Sunday, December 11, 2011

Sunday Reading

A Good Year — Stewart M. Patrick at the Council on Foreign Relations says 2011 was a banner year for human rights around the world.

2011 was an extraordinary year for human rights. Millions of people staked new claims to human rights in the Arab Spring, the ruling junta of Myanmar suddenly freed political prisoners and hosted the U.S. Secretary of State, and three women shared the Nobel Peace Prize for fighting for women’s empowerment. This Friday, the United Nations Human Rights Council will commemorate Human Rights Day 2011, on the anniversary of the adoption of the Universal Declaration of Human Rights–which has earned the honor of being the most universal document in the world after being translated into 380 languages.

However, human rights principles remain notoriously difficult to enforce and remain a huge source of controversy in world politics. Many governments resist their application, and U.S. officials themselves struggle to integrate these concerns into broader foreign policy objectives.

To shed light on what citizens (as opposed to leaders) around the world actually think about human rights, the IIGG program and (WPO) have just released the third installment of our updated digests of Public Opinion on Global Issues. The results show dramatic international consensus backing fundamental human rights.

Willard’s Glass Jaw — Charlie Pierce sums up last night’s debate in Iowa.

All week, I kept hearing that this was going to be the debate in which Newt Gingrich would have that big old bulls-eye on that big old rump of his. Well, it was. And did any of these other mutts lay a glove on him? Newt smoothly swatted away Willard’s snarkery about his futurism concerning mining bases on the moon, and he even stuck up for NASA, which hardly anyone ever does any more. (Of course, he did talk about going back into space in an “entrepreneurial way.” I now fear the sight of starships that look like Carl Edwards’s No. 99 Ford, and don’t think Newt hasn’t thought about that.) The best, and most telling question, came in over the transom from some viewer who asked about marital fidelity.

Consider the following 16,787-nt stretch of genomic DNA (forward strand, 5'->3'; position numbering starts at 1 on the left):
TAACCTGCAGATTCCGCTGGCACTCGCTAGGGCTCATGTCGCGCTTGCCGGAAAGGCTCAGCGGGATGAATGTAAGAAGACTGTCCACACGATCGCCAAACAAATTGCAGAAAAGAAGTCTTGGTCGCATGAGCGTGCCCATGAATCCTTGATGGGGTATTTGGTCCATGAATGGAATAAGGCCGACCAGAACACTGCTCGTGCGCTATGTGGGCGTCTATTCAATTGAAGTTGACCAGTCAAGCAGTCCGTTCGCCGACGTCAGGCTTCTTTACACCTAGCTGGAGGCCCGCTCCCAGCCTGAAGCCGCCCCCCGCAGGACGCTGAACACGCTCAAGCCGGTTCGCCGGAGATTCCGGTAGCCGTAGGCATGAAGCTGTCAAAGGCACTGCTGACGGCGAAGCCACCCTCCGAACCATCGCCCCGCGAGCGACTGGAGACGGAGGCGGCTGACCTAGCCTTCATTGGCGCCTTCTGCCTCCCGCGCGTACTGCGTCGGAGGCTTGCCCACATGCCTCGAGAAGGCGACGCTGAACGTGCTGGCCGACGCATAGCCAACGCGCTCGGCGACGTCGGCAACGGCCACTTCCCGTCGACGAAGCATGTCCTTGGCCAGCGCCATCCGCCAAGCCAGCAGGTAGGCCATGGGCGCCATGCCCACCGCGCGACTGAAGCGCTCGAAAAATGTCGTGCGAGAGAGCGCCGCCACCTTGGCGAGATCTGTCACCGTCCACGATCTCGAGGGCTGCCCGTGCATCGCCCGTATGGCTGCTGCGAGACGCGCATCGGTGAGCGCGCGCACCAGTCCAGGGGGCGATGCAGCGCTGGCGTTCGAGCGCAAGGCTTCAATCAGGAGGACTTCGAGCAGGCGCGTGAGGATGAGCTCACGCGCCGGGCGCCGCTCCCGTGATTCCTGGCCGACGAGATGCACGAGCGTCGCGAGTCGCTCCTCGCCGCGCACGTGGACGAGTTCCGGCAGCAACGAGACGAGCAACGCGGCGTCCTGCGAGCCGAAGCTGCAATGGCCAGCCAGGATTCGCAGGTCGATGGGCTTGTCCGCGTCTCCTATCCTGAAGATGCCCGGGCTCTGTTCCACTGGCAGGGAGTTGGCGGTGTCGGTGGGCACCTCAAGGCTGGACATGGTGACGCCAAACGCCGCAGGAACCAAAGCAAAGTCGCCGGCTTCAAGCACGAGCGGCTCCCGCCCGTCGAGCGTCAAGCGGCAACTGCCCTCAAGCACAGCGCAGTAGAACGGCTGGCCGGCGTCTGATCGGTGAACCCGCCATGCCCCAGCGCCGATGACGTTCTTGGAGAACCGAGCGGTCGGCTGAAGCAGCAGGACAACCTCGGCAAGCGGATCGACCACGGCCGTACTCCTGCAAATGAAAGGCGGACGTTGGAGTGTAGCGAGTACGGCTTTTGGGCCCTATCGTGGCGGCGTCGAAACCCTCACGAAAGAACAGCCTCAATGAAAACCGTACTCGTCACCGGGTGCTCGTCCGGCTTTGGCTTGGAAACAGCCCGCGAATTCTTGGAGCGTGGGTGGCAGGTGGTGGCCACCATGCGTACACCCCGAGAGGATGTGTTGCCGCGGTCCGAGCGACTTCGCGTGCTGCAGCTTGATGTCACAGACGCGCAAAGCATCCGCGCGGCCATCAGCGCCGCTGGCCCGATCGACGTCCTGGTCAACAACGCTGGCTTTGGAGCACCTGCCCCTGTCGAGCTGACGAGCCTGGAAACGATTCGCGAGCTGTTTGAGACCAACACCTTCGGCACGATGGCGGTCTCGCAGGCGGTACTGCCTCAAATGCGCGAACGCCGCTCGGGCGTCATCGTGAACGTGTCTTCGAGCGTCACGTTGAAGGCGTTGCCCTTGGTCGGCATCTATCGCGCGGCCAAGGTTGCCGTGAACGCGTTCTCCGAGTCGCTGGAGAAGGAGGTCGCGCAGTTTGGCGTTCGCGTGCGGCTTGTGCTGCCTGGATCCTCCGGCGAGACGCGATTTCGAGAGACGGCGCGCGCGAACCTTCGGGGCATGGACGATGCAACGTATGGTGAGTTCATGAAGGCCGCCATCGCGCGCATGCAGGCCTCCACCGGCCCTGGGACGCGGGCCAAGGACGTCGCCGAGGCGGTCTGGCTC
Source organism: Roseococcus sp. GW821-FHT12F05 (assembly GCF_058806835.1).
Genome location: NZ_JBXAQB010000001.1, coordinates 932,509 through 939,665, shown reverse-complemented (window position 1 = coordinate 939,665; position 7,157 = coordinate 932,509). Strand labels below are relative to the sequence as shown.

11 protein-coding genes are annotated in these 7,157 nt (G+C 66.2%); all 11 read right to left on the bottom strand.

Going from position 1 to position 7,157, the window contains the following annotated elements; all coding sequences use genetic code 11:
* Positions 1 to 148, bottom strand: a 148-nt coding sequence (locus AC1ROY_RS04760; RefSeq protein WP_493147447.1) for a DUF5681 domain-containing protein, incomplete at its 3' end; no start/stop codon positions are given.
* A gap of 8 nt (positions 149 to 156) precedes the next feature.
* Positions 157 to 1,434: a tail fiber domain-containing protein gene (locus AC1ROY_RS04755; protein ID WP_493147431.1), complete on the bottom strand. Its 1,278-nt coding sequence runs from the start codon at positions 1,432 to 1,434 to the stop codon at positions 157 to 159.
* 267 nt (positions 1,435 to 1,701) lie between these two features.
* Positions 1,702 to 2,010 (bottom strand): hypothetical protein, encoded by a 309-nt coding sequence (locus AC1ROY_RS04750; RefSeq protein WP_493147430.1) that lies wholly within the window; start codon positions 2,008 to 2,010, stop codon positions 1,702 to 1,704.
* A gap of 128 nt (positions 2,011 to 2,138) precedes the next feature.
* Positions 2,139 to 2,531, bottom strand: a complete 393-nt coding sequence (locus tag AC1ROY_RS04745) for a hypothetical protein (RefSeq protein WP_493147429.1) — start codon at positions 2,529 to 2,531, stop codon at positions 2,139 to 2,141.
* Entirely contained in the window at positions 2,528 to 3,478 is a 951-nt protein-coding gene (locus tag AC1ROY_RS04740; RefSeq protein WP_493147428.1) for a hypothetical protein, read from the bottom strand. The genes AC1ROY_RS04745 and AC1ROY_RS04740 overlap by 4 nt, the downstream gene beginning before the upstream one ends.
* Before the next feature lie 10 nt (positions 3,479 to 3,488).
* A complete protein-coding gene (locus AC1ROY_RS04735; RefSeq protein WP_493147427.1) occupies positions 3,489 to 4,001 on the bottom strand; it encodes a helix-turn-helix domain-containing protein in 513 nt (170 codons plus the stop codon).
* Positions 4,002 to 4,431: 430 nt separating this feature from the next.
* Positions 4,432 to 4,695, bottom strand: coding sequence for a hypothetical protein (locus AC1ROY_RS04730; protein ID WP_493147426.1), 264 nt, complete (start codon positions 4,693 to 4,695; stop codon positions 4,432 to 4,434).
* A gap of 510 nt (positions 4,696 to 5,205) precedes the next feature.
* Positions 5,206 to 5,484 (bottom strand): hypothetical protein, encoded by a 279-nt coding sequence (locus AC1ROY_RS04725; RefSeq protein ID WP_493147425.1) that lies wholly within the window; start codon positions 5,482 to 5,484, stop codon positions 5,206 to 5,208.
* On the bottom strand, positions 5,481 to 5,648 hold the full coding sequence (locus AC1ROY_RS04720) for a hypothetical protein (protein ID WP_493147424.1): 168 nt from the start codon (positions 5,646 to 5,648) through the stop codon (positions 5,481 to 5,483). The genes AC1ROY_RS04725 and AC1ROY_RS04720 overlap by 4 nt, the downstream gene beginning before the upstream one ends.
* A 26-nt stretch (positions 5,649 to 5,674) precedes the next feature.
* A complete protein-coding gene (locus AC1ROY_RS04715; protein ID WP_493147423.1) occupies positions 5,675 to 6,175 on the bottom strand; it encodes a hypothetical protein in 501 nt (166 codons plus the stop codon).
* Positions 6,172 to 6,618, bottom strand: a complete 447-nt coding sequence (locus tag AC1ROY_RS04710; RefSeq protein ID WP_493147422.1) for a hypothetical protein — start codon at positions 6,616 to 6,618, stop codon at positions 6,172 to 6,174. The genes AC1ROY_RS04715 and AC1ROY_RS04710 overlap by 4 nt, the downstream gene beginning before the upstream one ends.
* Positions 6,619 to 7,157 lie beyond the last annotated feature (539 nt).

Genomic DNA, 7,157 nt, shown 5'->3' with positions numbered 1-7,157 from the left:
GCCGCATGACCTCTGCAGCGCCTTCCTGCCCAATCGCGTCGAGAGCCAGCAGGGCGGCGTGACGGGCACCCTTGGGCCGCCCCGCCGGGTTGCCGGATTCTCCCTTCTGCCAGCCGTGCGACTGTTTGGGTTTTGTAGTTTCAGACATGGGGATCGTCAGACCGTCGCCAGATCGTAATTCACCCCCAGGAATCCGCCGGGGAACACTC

“I’ve said I’ve made mistakes,” said Newt, who got to go last, after all the other candidates got to talk about their rock-solid monogamy, “I have had to go to god for forgiveness. I have had to seek reconciliation.”

It’s almost hard to overstate what a perfect answer this is, especially for the religious conservatives of all faiths who are so vital to the Iowa Republican base. Everybody in the country knows that Newt had a chronic staff-banging problem during his political career. Newt gave the Protestants what they wanted about going to “God for forgiveness,” and he took a bow toward his newfound Catholicism by talking about “seeking reconciliation,” which is what we Papists call confession now that the sacrament of penance is the sacrament of… wait for it… reconciliation. Quite simply, there is no other candidate on this stage that could’ve pulled that one off. (Rick Perry might have sprained an ankle trying.) And the way he smoothly doubled down on the (frankly bigoted) notion of the Palestinians being “an invented people” by attaching himself to Ronald Reagan speaking plainly to the Soviet Union was a nearly perfect amalgam of spurious history and big clanging brass ones. Ask yourself now: Who in either party is going to speak up for the Palestinians without hemming and hawing the way everyone else on the stage did? That’s a double-dare that’s more of a challenge than Willard’s willingness to put some of his boutonniere money in the middle of the table.